Some of my favourite stories contain an uncontested truth we hold about motherhood: Mothers are at their best when they are well and whole. Broken mothers, mothers whose pathologies loom large in their lives and, by extension, the lives of their families, are bad news. They lead to fractured adolescence (Sisterhood of the Traveling Pants), a predilection for dysfunctional attachment and public airing of family troubles (In Her Shoes, Divine Secrets of the Ya-Ya Sisterhood, Gilmore Girls) and straight-up mental illness (Crazy Ex-Girlfriend). The messaging is clear: crazy mommy, crazy everything.
Before I was a mother, this truth seemed irrefutable. As a mother, I know it is, but I have questions.
Chief among those questions is this: how can one person be expected to be the custodian of life, marshalling it through this mad world and all it throws at us, and be expected to remain sane? The very premise of motherhood – of parenthood – is insane.
It requires suspension of all rational fear and reservations, and adoption of blind hope. And while you’re managing all of those cognitive processes and making those existential trade-offs, you are dealing with the day-to-day minutiae of sleep deprivation and the stress of keeping a very small human being with generally underdeveloped immune and gastric systems healthy and alive. All of that while receiving minimal structural support from workplaces, government etcetera. So, maybe parents in general, and mothers specifically, are not closely in touch with our sanity. So, what? Isn’t crazy the new normal for those of us who commit to this path? And, if so, aren’t we better served by art that acknowledges the normalcy of our abnormality, rather than painting the bleakest pictures possible of what could happen if we dove off the edges we are constantly teetering over?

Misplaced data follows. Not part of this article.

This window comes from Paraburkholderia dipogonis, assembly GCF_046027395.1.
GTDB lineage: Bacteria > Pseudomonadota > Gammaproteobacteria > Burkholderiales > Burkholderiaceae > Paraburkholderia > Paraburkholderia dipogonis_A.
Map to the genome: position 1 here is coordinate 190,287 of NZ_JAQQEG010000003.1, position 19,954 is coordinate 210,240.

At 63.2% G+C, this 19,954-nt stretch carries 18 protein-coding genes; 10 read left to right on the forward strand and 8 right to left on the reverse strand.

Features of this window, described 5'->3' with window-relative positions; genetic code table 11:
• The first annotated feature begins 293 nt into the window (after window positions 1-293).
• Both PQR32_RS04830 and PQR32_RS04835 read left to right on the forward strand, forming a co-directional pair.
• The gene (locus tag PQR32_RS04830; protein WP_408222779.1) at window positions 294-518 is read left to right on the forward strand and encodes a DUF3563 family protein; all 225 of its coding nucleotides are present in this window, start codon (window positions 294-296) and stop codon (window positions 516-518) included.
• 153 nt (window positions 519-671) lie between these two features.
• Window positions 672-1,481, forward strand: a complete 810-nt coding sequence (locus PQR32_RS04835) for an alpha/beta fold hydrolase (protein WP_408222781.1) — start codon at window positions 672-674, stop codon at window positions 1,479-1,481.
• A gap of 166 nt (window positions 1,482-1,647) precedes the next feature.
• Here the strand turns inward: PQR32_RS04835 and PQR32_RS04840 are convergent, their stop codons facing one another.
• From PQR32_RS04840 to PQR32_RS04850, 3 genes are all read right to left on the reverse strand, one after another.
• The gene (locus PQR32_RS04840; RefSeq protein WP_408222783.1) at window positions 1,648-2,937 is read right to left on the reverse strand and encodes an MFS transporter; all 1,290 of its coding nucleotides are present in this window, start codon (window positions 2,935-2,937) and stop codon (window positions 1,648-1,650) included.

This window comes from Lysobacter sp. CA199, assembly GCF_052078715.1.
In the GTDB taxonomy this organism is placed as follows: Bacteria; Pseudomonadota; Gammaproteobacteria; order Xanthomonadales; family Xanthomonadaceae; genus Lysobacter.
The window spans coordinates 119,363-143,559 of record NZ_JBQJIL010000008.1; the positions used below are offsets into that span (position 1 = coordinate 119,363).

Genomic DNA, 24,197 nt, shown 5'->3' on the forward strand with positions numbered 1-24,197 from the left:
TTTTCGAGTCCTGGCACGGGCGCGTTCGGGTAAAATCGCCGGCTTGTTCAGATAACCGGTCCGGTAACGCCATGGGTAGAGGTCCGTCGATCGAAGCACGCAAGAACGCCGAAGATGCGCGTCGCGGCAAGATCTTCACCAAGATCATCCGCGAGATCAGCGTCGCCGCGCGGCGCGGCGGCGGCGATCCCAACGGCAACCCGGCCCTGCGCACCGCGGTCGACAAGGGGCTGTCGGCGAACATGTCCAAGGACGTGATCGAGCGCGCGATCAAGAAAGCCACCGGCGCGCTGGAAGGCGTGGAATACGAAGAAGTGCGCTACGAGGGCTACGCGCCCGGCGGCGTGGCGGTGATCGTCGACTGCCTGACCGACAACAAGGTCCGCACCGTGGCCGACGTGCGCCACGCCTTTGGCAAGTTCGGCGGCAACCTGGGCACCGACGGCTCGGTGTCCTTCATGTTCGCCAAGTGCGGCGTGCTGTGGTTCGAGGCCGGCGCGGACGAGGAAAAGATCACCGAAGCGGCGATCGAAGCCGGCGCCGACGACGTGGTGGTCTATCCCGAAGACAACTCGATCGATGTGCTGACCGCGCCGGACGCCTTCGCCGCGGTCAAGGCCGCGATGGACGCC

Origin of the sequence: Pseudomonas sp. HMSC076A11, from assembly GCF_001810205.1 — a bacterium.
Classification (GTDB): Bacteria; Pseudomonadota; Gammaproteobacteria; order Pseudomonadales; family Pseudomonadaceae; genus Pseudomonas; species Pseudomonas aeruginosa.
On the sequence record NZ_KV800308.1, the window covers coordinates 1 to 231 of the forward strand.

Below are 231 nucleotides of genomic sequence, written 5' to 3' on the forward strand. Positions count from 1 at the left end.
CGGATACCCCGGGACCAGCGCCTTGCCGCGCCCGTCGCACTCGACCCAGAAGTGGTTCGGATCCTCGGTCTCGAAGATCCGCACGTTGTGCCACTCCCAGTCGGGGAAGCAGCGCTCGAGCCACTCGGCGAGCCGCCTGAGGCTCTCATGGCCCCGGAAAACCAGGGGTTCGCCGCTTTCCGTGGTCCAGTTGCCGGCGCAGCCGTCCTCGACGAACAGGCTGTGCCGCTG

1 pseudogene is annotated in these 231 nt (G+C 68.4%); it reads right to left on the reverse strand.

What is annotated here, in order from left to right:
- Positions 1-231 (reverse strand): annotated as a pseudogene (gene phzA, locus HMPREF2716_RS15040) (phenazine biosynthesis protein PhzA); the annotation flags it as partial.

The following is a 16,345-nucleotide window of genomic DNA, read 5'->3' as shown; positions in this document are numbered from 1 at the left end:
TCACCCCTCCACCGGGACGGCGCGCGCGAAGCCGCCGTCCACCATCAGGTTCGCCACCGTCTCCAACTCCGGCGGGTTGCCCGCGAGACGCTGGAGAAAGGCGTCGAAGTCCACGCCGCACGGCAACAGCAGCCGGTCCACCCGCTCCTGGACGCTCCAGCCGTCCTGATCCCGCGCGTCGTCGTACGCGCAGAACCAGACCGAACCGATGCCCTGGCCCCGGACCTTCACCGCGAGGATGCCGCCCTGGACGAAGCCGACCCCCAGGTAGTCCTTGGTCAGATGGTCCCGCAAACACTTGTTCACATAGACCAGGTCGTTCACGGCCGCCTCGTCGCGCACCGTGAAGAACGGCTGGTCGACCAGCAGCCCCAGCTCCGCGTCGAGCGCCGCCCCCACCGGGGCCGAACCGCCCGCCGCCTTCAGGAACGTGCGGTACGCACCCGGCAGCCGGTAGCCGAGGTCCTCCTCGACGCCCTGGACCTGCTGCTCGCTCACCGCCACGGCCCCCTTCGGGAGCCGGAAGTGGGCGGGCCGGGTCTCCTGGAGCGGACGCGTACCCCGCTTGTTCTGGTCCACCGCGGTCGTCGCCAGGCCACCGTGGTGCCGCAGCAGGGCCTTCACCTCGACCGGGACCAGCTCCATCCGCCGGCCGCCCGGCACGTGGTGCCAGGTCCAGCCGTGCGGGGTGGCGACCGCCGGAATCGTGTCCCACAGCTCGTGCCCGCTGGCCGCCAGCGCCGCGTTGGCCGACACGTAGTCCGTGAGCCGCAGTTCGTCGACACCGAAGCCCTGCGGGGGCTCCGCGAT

In the movie version of Jennifer Weiner’s In Her Shoes, Rose and Maggie Feller must come to terms with their late mother’s mental illness and death by suicide. Some, though not much, credence is paid to the uncomfortable truth of what life must have been like for the late Mrs Feller. But our focus is drawn sharply and narrowly to the devastation her madness wrought on her two daughters, and all of their relationships.
This myopic view of the relationship between motherhood and madness worries me. It closes off the conversation around how motherhood can truly, understandably drive one to the edge. It stops us from flying off of those edges of ours.
Why? Because we live in a society that is wholly uninterested in catching us and our families when we fall. By constantly relaying these cautionary tales of mothers gone mad, we warn mothers to hold themselves together, do what they must (self-care, self-medicate with anything from wine to coffee etc.) to keep themselves hanging on. The very fates of our families depend on it. God forbid we should ever, for a second, succumb to the enormous pressure of raising our children and holding our families together.
When I was a student, living with my best friend, we would often half-joke about committing ourselves to the private mental health care institution down the road from us. I say half-joke, because, at the time, I was struggling with the beginnings of debilitating mental illness, and I liked to fantasise about leaning on a diagnosis and dropping out of my life for a month or so so I could get the help I desperately needed. I had a way of falling off the edge and I knew that someone would catch me. Why don’t mothers deserve the same? Instead of speaking of motherhood in these terms, we imagine mothers’ admitted madness as doomsday, as the end of family as we know it. Is it any wonder so many women still struggle silently with postpartum mental illness?
Mothers deserve the private and public space to fall apart. We are tired of being expected to hold up the dark and heavy sky, all the while pretending, for the sake of everyone’s sanity and at the expense of our own, that the sun still shines.